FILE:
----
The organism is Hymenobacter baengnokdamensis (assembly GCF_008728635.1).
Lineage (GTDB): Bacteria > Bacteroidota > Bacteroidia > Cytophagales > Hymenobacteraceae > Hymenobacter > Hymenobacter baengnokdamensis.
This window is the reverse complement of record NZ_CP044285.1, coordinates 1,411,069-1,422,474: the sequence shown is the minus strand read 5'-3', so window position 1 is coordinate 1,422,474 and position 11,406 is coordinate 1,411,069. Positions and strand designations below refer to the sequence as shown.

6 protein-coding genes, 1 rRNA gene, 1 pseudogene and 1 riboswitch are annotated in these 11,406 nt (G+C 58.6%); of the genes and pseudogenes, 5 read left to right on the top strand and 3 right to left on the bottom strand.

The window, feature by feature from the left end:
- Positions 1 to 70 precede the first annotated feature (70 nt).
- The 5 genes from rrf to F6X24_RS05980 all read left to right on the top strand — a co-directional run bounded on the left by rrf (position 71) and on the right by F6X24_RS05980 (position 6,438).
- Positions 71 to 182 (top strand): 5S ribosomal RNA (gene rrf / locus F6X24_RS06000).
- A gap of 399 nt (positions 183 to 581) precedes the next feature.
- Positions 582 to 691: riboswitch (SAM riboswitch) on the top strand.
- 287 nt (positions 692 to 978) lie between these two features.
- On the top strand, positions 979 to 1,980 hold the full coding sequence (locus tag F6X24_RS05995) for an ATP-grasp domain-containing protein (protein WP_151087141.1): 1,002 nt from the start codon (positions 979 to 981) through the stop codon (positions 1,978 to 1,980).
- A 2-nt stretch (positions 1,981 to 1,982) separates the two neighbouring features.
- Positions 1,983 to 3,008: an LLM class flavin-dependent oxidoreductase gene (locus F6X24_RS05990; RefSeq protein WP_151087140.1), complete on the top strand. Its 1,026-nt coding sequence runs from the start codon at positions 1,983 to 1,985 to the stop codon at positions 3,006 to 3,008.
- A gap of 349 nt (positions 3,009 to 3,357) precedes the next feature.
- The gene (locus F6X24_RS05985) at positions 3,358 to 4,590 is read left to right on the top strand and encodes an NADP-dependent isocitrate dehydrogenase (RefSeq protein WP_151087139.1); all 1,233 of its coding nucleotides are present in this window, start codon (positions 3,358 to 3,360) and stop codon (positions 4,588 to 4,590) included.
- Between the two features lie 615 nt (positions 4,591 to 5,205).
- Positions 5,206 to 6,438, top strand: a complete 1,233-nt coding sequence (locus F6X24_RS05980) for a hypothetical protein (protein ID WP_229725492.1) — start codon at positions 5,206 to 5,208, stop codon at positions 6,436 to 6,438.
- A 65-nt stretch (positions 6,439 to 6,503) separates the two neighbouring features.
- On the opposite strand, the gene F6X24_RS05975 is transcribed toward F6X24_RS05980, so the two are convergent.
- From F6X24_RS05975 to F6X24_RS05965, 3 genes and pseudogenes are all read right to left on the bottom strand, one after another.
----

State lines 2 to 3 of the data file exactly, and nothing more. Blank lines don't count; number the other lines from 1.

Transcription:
Lineage (GTDB): Bacteria > Bacteroidota > Bacteroidia > Cytophagales > Hymenobacteraceae > Hymenobacter > Hymenobacter baengnokdamensis.
This window is the reverse complement of record NZ_CP044285.1, coordinates 1,411,069-1,422,474: the sequence shown is the minus strand read 5'-3', so window position 1 is coordinate 1,422,474 and position 11,406 is coordinate 1,411,069. Positions and strand designations below refer to the sequence as shown.